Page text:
This past week, the 5th Circuit federal appeals court dealt a blow to the Obama Administration by refusing to lift the hold on the President’s Executive Action programs Deferred Action for Parental Accountability (DAPA) and the revised Deferred Action for Childhood Arrivals (DACA).
Here’s what the court’s ruling means and doesn’t mean:
- The court ruling means two members of the 3-judge panel agreed that the 26 states who brought suit have “standing” to sue the President. That is, they have legal grounds to bring a lawsuit against the President.
- The court ruling does not mean that the President did not have the right to issue executive action.
- The court ruling means the Government did not demonstrate to the 3-judge panel that the Administration would be “harmed” if the injunction issued by the lower court remained in place.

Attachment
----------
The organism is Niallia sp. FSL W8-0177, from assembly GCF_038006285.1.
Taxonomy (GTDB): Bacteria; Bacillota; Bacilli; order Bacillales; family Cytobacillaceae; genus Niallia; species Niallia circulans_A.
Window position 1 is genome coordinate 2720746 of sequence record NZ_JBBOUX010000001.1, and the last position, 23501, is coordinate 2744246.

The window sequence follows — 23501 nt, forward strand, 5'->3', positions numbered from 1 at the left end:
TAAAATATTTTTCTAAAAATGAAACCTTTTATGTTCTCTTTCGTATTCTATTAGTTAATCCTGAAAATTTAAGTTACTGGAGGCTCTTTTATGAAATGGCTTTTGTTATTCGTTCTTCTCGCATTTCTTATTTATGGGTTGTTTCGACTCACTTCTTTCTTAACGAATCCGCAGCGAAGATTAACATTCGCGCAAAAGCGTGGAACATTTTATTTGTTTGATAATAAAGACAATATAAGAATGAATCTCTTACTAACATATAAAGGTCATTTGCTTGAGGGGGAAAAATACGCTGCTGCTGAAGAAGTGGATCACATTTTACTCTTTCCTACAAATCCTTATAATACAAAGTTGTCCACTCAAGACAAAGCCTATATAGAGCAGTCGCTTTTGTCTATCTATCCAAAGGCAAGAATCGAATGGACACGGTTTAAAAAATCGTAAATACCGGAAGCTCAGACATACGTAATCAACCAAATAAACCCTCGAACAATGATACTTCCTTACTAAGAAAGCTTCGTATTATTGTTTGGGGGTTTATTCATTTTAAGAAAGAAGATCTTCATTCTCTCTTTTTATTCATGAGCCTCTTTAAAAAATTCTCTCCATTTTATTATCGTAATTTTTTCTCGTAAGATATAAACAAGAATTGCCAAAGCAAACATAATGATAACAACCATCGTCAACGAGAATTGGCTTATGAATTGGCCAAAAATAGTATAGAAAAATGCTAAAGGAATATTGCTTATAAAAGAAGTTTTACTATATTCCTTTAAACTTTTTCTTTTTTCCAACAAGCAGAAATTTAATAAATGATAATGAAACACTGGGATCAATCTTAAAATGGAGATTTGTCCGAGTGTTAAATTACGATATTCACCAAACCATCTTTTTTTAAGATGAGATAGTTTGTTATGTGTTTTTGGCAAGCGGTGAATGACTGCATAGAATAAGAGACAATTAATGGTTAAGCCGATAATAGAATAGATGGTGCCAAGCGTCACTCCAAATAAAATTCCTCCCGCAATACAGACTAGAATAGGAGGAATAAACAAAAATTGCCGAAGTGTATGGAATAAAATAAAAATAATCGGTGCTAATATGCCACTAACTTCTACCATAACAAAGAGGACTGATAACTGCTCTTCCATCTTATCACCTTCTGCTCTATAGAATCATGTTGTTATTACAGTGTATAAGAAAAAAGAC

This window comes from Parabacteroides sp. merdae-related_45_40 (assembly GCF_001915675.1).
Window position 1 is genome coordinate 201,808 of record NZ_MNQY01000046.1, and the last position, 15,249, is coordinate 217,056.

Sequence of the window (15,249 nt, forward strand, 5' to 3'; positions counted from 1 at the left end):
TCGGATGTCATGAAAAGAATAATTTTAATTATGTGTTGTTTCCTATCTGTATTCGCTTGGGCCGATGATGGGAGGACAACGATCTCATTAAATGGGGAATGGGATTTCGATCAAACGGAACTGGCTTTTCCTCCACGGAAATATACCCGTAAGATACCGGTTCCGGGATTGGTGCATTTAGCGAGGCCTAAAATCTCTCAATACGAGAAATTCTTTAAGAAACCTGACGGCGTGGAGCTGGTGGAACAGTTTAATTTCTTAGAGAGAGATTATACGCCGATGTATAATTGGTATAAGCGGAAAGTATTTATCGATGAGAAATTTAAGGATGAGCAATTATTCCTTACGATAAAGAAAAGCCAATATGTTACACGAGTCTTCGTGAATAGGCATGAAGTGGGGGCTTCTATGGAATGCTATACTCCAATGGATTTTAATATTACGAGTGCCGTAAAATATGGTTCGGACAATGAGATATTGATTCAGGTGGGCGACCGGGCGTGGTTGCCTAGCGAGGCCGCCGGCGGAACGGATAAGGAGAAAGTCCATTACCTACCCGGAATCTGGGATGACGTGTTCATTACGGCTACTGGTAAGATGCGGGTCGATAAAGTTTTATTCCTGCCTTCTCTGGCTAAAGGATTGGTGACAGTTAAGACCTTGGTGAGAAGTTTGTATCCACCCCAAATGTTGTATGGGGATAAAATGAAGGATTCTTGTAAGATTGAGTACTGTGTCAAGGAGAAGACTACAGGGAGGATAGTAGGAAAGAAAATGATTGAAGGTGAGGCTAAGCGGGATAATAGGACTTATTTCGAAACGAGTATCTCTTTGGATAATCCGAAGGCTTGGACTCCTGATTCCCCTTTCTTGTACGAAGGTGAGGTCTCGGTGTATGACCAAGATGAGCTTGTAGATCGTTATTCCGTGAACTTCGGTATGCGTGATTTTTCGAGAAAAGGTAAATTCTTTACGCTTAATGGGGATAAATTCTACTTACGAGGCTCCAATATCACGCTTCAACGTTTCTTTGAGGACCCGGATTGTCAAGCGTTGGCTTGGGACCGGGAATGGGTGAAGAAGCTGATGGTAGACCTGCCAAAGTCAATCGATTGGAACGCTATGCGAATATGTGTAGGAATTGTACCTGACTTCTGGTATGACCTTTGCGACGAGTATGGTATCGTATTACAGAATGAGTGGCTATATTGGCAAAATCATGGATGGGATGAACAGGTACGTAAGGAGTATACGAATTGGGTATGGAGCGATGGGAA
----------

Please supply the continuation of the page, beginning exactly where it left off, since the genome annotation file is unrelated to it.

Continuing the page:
- The court ruling does not mean that the 3-judge panel ruled that the 26 states would be harmed by the Executive Action programs.
- With this decision, the President has the ability to either a) appeal the decision to the U.S. Supreme Court, b) ask for an “en banc” hearing at the 5th circuit level, meaning that the issue be heard before all of the judges of the 5th Circuit Court of Appeals, or c) do nothing. Shortly after the decision, the President’s staff informed the press he chose c) nothing.
- The court ruling means the court will not lift the injunction now.
- The court ruling means the case moves forward and the full case of whether the President violated his authority or not will be decided at a later time.
- The 5th Circuit Appeals Court is scheduled to hear full oral arguments on the issue July 10, 2015.